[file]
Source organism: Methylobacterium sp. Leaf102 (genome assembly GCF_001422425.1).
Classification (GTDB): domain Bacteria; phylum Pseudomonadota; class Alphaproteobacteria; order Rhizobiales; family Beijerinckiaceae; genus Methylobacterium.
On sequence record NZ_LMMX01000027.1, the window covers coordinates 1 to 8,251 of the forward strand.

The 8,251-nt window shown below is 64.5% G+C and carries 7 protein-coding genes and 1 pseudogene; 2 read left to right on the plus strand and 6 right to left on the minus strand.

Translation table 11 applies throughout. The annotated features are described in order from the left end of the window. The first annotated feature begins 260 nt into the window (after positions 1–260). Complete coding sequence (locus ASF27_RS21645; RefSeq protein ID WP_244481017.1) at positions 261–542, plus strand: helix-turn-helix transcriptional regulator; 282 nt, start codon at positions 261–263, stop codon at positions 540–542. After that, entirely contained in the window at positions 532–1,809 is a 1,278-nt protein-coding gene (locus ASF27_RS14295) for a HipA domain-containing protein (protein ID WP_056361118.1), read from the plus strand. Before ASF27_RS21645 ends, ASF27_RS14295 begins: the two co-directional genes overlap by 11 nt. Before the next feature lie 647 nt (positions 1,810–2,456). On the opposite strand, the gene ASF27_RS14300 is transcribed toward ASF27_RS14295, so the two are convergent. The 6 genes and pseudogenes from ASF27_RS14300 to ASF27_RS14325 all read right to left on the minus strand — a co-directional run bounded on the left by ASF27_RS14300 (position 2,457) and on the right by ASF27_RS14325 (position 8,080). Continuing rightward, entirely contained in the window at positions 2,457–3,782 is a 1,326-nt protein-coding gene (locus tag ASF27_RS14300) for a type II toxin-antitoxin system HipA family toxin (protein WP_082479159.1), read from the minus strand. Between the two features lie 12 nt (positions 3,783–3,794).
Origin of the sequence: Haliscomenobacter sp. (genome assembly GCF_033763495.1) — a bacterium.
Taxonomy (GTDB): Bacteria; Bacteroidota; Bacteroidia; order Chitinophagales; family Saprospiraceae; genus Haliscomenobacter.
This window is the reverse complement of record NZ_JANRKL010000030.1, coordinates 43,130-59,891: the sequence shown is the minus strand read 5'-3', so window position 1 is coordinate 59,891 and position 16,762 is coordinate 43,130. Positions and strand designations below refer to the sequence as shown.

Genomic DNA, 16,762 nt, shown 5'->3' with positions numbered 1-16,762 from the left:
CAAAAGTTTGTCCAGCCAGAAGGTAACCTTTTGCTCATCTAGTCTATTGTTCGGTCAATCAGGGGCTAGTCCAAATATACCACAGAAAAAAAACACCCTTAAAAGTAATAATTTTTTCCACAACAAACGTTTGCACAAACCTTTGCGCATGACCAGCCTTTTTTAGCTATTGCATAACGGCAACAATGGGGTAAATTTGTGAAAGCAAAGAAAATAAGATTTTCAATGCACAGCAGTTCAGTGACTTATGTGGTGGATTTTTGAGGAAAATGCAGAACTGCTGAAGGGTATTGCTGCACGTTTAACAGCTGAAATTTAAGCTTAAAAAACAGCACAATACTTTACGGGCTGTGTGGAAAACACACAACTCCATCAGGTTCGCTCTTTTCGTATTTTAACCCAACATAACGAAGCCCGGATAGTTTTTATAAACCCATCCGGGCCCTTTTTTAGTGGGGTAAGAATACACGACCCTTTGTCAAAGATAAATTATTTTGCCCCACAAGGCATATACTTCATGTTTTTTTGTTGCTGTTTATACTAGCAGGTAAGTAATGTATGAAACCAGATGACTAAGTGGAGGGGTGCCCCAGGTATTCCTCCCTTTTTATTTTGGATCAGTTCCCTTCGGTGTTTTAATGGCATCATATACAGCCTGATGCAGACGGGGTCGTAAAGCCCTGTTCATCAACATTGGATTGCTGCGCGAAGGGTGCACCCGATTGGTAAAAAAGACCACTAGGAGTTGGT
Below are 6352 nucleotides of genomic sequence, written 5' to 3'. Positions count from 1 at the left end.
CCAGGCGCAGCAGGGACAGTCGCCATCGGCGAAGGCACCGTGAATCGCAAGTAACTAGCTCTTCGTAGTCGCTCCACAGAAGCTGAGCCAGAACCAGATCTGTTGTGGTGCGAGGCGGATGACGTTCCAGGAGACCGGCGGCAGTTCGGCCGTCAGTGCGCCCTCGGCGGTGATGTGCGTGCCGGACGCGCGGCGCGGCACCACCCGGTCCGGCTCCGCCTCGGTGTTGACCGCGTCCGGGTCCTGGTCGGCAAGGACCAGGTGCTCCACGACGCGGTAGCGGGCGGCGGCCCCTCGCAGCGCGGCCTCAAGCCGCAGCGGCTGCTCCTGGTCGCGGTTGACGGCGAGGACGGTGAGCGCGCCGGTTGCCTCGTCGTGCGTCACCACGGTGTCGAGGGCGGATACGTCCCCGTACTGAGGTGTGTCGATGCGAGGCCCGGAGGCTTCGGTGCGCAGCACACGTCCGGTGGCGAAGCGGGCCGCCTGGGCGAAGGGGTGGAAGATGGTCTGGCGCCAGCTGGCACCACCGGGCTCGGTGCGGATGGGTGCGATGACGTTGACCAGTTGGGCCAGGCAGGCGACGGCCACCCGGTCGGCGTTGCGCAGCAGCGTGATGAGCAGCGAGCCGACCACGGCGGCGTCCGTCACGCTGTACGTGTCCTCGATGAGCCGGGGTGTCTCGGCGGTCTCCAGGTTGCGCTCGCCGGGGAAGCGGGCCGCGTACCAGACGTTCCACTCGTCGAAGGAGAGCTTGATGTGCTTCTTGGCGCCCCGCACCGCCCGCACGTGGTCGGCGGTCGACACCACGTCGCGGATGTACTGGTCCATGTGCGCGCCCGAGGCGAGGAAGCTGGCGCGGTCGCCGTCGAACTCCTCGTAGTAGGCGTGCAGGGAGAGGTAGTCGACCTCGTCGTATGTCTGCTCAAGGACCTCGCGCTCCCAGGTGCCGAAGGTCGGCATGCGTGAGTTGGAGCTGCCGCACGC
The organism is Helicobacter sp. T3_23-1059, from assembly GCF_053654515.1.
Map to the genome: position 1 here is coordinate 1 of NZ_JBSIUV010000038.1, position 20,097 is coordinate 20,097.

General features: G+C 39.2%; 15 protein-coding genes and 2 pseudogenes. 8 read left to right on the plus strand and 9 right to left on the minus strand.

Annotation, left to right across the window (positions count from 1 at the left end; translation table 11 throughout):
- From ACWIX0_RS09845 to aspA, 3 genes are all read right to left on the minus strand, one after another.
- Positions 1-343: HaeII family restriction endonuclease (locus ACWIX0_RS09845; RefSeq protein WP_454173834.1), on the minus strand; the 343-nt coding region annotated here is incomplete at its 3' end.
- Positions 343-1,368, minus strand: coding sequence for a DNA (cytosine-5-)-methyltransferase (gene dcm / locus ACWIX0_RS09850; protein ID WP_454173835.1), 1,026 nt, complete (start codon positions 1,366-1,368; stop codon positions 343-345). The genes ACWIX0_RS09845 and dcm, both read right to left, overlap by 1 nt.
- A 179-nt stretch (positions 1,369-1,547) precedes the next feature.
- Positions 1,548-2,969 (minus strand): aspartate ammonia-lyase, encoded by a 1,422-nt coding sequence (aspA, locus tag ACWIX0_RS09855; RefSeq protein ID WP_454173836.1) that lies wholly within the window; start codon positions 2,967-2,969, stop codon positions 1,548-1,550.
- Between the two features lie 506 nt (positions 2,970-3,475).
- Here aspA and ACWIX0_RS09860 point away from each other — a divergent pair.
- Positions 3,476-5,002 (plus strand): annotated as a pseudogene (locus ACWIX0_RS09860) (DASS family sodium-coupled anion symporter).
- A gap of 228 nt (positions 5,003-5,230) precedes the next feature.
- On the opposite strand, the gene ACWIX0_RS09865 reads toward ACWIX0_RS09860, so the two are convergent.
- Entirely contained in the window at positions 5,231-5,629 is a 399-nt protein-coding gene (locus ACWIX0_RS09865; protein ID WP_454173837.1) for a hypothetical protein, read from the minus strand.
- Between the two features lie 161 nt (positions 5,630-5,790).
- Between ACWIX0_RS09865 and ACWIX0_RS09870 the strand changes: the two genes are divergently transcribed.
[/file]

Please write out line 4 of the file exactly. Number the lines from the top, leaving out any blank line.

The 8,251-nt window shown below is 64.5% G+C and carries 7 protein-coding genes and 1 pseudogene; 2 read left to right on the plus strand and 6 right to left on the minus strand.